Each exhibition by Ida Tursic & Wilfried Mille (French, both born in 1974) is conceived as a joyful and stimulating reflection on painting. In the first room, a small and elegant portrait of Oscar Wilde on panel welcomes the visitor. Is it Oscar Wilde’s – or Dorian Gray’s portrait? By way of introduction, a warning that one should keep in mind:images fall into disrepair.
Since more than ten years, the duo explores and unveils the conditions of “the making of painting”: the choice of a source-imagery – figurative or abstract – and its meaning in a world saturated by images; the choice of a technique, and how it matches this imagery; the implications and constraints of this technique; the visibility of the process; the circulation of a motif within different artworks, etc. Each new work redefines with generosity their vision of painting:
“Painting cannot be a fixed and patented gesture. It must be alive, reflexive, in perpetual motion. Painting must be open to all the potentials offered by its practice. Painting must be opportunistic and must keep self-awareness.”(Excerpts from The making of painting, lecture given at Collège de France, 2014)
The first ‘mystery’ and inevitably the first question which comes to mind when looking at the paintings of Tursic & Mille is: how can you be a painter with two heads and four hands?
“At the beginning, it hurts the ego; the first brushstroke of the other is hard to swallow. […] But it allows us to accept things that we would never have done individually. [...] Sometimes we are 1 + 1 = 1; sometimes we are 1 + 1 = 2.” (Idem)
Second ‘mystery’: In their studio in Burgundy, Tursic & Mille can work simultaneously together on 1) a very large obscene pornographic painting, 2) a delicate portrait on wood, 3) an abstract painting, 4) etchings of landscapes with flowers. But is it really different? As goes the famous statement of Maurice Denis (1890): "Remember that a painting, before being a battle horse, a nude woman or any anecdote, is essentially a plane surface covered with colours assembled in a certain order." We are talking about painting, process, images: how they appear and disappear. The classical categories of the Nude, the Portrait, the Landscape and the Still-Life are confronted to the reality (or anti-reality) of a contemporary digital image database.
Third ‘mystery’: Pay very close attention to the details; look in-between the overlapping layers. Here you will recognize the Montagne Sainte-Victoire, dear to Cézanne, there you will see an enlargement of an “airbrush testing-sheet” used for another painting. You will also notice that some abstract paintings are actually real palettes used by the artists, which happen to be offset plates – garbage from the printing of their last catalogue. All these connections, but also the artists’ manner, the circulation of motifs, have one thing in common: a principle of pleasure.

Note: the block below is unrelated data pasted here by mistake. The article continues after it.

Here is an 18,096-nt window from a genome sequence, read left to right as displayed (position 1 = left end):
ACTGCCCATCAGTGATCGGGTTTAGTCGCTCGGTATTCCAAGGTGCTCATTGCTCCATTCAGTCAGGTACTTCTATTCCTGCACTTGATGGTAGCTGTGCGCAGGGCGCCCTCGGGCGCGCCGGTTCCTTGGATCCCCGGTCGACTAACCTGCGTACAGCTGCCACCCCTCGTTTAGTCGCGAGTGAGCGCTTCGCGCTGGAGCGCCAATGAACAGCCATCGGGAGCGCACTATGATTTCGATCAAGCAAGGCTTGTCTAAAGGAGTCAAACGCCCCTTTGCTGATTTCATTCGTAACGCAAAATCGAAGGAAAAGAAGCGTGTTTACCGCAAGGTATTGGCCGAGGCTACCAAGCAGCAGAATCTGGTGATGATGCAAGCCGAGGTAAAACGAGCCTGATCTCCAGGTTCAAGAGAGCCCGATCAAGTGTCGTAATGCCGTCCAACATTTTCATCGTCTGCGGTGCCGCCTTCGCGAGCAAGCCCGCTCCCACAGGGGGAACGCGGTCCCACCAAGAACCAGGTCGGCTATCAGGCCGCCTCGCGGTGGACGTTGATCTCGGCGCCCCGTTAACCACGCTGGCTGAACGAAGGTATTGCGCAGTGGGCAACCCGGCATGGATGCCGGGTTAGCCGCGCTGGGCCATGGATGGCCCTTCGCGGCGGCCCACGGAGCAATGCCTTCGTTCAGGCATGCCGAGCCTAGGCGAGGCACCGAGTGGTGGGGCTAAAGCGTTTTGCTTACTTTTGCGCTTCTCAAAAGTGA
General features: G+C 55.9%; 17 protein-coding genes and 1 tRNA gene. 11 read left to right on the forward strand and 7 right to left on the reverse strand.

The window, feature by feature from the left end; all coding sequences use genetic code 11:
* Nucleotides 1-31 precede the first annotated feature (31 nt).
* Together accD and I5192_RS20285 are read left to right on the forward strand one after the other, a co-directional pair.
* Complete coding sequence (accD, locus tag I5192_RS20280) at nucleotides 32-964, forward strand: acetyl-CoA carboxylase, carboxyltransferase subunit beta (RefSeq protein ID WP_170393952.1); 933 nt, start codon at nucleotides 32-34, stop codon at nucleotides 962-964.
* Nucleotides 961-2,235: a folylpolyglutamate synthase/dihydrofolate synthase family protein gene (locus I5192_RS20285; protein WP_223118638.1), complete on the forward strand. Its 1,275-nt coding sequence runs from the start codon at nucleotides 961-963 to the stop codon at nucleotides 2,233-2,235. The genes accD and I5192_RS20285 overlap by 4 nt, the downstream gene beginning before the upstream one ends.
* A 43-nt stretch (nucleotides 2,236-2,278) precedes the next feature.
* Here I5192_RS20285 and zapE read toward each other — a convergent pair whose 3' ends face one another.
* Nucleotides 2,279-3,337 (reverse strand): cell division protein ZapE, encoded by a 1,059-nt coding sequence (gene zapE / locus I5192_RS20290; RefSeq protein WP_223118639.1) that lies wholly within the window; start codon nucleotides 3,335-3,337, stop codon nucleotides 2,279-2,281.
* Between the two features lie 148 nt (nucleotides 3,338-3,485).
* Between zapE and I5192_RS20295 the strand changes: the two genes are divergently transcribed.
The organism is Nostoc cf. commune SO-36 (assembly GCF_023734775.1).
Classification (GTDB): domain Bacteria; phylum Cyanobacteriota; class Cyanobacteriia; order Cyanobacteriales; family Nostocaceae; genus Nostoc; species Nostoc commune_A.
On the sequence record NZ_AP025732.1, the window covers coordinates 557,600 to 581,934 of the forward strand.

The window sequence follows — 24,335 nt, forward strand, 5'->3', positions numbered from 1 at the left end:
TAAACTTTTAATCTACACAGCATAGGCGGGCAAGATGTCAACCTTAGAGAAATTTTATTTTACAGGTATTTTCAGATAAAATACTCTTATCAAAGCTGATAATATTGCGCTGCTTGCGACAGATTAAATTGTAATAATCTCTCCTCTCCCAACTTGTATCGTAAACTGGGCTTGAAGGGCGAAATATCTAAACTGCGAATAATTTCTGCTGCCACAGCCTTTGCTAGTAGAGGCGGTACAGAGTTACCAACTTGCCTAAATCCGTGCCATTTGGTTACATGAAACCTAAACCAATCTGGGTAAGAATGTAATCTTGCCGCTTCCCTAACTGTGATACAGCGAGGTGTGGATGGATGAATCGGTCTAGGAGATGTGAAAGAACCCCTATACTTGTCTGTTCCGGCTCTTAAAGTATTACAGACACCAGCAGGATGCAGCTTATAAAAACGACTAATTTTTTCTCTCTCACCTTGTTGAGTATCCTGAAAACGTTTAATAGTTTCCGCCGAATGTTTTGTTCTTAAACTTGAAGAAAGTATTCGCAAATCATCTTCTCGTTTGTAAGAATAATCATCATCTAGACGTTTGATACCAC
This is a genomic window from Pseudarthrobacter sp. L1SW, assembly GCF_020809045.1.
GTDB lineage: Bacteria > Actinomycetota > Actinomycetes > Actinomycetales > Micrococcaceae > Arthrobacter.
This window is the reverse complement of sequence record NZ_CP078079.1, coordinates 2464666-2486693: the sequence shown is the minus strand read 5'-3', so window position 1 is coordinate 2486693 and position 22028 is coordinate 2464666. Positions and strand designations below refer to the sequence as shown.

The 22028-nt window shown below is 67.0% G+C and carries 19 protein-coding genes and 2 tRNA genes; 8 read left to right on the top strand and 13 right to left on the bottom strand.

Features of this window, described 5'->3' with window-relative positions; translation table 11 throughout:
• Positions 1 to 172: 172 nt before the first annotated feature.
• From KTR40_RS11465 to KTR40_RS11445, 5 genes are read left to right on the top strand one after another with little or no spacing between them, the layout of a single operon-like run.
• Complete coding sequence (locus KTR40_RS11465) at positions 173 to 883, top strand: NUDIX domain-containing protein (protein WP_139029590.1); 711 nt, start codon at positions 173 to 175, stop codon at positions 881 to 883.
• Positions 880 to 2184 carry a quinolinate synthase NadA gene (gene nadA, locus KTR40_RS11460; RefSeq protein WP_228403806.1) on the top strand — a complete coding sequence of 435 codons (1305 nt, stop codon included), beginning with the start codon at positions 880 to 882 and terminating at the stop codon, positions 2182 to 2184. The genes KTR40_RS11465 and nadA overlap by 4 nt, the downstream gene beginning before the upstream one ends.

“Something in the paintings of Ida Tursic and Wilfried Mille makes us beautiful, and turns us into worthy onlookers. Herein lies the 'intangible' part of the oeuvre of Ida Tursic and Wilfried Mille. It is in the nature and making of this relationship which links us to it. And if this painting leaves plenty of room for tangible things, but does not assign them any place particular, this is because its project is elsewhere: in the on-going quest for ways of expressing this intangible part which alone sets works of art apart from ordinary things, and makes a distinction between pictures and paintings.”
(Éric Troncy, This Painting in Ida Tursic & Wilfried Mille. Decade, Les presses du réel, 2011)
At the same time, GalerieMax Hetzler presents an exhibition with new paintings by André Butzer at Goethestrasse 2/3.
Ida Tursic (*1974 in Belgrade, Serbia) and Wilfried Mille (*1974 in Boulogne-sur-mer, France) live and work in Diénay, Burgundy. Solo exhibitions include Musée des Beaux-Arts, Dôle; FRAC Auvergne, Clermont-Ferrand; Le musée de Sérignan or 40m Cube, Rennes among others. They participated in several group shows, including Shit and Die, Palazzo Cavour, Torino (curated by Maurizio Cattelan) (2014); Halftone, Galerie Max Hetzler, Paris and Berlin (2014);My Paris, ME-Collectors Room, Berlin (2011); Centre Pompidou at Hermitage Museum, St Petersburg (2010); l’Image Cabrée, Centre Pompidou, Paris (2010). Their work is in the permanent collections of the Centre Pompidou, Paris; Le Consortium, Dijon; Berardo Museum, Lisbon; Francès Foundation, Senlis and National collection of Contemporary Art-FNAC, Paris, among others. In October 2014, they participated to a symposium on painting at College de France with Glenn Brown and Jeff Koons. In July 2015 their second public commission in France was inaugurated: the paintings in the Salon de Musique of Villa Laurens in Agde.